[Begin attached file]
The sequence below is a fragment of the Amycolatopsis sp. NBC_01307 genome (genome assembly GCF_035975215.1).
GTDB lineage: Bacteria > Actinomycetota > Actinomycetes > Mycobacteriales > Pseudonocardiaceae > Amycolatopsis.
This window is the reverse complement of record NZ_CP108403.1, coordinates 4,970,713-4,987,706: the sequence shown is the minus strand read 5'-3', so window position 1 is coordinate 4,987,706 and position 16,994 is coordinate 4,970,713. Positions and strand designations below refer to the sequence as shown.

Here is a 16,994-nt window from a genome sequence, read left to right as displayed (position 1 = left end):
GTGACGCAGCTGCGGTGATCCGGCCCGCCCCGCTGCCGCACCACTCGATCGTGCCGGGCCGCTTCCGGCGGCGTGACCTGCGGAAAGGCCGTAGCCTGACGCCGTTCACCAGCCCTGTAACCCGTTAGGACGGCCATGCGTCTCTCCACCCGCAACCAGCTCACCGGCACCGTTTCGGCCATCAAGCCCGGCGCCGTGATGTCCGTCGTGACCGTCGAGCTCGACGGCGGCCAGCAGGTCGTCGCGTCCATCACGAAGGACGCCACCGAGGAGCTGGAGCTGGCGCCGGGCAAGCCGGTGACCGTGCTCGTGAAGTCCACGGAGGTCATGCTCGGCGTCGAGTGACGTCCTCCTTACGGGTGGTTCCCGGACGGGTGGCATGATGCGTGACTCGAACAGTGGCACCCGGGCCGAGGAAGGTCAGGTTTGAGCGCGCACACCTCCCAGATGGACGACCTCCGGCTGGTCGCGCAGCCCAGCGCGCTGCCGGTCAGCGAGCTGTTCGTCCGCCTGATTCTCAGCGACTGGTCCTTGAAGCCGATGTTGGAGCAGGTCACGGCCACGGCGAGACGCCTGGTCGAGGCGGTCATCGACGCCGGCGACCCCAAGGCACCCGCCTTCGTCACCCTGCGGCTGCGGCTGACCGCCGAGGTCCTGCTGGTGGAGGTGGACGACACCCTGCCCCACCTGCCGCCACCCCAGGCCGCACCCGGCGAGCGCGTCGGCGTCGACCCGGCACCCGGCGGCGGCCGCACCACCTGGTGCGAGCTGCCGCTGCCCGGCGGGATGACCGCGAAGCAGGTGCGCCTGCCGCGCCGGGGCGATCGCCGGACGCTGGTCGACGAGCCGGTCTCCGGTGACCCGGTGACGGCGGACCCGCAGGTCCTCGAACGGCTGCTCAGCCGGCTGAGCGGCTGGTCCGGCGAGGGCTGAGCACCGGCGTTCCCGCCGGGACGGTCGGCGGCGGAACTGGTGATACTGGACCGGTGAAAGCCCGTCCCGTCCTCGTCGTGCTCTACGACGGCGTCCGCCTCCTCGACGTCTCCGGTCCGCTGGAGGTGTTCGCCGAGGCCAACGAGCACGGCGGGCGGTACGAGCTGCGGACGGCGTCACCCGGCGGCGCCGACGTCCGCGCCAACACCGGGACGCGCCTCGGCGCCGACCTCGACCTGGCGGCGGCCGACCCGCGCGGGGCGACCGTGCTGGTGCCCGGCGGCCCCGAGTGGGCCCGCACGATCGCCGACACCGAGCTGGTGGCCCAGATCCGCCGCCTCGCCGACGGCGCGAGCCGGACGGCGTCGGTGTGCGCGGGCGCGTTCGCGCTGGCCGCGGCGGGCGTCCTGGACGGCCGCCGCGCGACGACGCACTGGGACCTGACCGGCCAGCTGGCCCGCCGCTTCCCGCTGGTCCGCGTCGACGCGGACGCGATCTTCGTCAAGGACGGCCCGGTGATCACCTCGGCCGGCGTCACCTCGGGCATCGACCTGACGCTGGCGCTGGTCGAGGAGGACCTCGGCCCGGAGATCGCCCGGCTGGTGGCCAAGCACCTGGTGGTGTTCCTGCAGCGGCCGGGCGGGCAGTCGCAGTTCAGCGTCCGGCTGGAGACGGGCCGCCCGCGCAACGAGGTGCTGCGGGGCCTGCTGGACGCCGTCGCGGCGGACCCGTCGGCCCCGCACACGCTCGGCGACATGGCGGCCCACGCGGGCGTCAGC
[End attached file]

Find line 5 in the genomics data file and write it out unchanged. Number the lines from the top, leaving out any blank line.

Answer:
GTGACGCAGCTGCGGTGATCCGGCCCGCCCCGCTGCCGCACCACTCGATCGTGCCGGGCCGCTTCCGGCGGCGTGACCTGCGGAAAGGCCGTAGCCTGACGCCGTTCACCAGCCCTGTAACCCGTTAGGACGGCCATGCGTCTCTCCACCCGCAACCAGCTCACCGGCACCGTTTCGGCCATCAAGCCCGGCGCCGTGATGTCCGTCGTGACCGTCGAGCTCGACGGCGGCCAGCAGGTCGTCGCGTCCATCACGAAGGACGCCACCGAGGAGCTGGAGCTGGCGCCGGGCAAGCCGGTGACCGTGCTCGTGAAGTCCACGGAGGTCATGCTCGGCGTCGAGTGACGTCCTCCTTACGGGTGGTTCCCGGACGGGTGGCATGATGCGTGACTCGAACAGTGGCACCCGGGCCGAGGAAGGTCAGGTTTGAGCGCGCACACCTCCCAGATGGACGACCTCCGGCTGGTCGCGCAGCCCAGCGCGCTGCCGGTCAGCGAGCTGTTCGTCCGCCTGATTCTCAGCGACTGGTCCTTGAAGCCGATGTTGGAGCAGGTCACGGCCACGGCGAGACGCCTGGTCGAGGCGGTCATCGACGCCGGCGACCCCAAGGCACCCGCCTTCGTCACCCTGCGGCTGCGGCTGACCGCCGAGGTCCTGCTGGTGGAGGTGGACGACACCCTGCCCCACCTGCCGCCACCCCAGGCCGCACCCGGCGAGCGCGTCGGCGTCGACCCGGCACCCGGCGGCGGCCGCACCACCTGGTGCGAGCTGCCGCTGCCCGGCGGGATGACCGCGAAGCAGGTGCGCCTGCCGCGCCGGGGCGATCGCCGGACGCTGGTCGACGAGCCGGTCTCCGGTGACCCGGTGACGGCGGACCCGCAGGTCCTCGAACGGCTGCTCAGCCGGCTGAGCGGCTGGTCCGGCGAGGGCTGAGCACCGGCGTTCCCGCCGGGACGGTCGGCGGCGGAACTGGTGATACTGGACCGGTGAAAGCCCGTCCCGTCCTCGTCGTGCTCTACGACGGCGTCCGCCTCCTCGACGTCTCCGGTCCGCTGGAGGTGTTCGCCGAGGCCAACGAGCACGGCGGGCGGTACGAGCTGCGGACGGCGTCACCCGGCGGCGCCGACGTCCGCGCCAACACCGGGACGCGCCTCGGCGCCGACCTCGACCTGGCGGCGGCCGACCCGCGCGGGGCGACCGTGCTGGTGCCCGGCGGCCCCGAGTGGGCCCGCACGATCGCCGACACCGAGCTGGTGGCCCAGATCCGCCGCCTCGCCGACGGCGCGAGCCGGACGGCGTCGGTGTGCGCGGGCGCGTTCGCGCTGGCCGCGGCGGGCGTCCTGGACGGCCGCCGCGCGACGACGCACTGGGACCTGACCGGCCAGCTGGCCCGCCGCTTCCCGCTGGTCCGCGTCGACGCGGACGCGATCTTCGTCAAGGACGGCCCGGTGATCACCTCGGCCGGCGTCACCTCGGGCATCGACCTGACGCTGGCGCTGGTCGAGGAGGACCTCGGCCCGGAGATCGCCCGGCTGGTGGCCAAGCACCTGGTGGTGTTCCTGCAGCGGCCGGGCGGGCAGTCGCAGTTCAGCGTCCGGCTGGAGACGGGCCGCCCGCGCAACGAGGTGCTGCGGGGCCTGCTGGACGCCGTCGCGGCGGACCCGTCGGCCCCGCACACGCTCGGCGACATGGCGGCCCACGCGGGCGTCAGC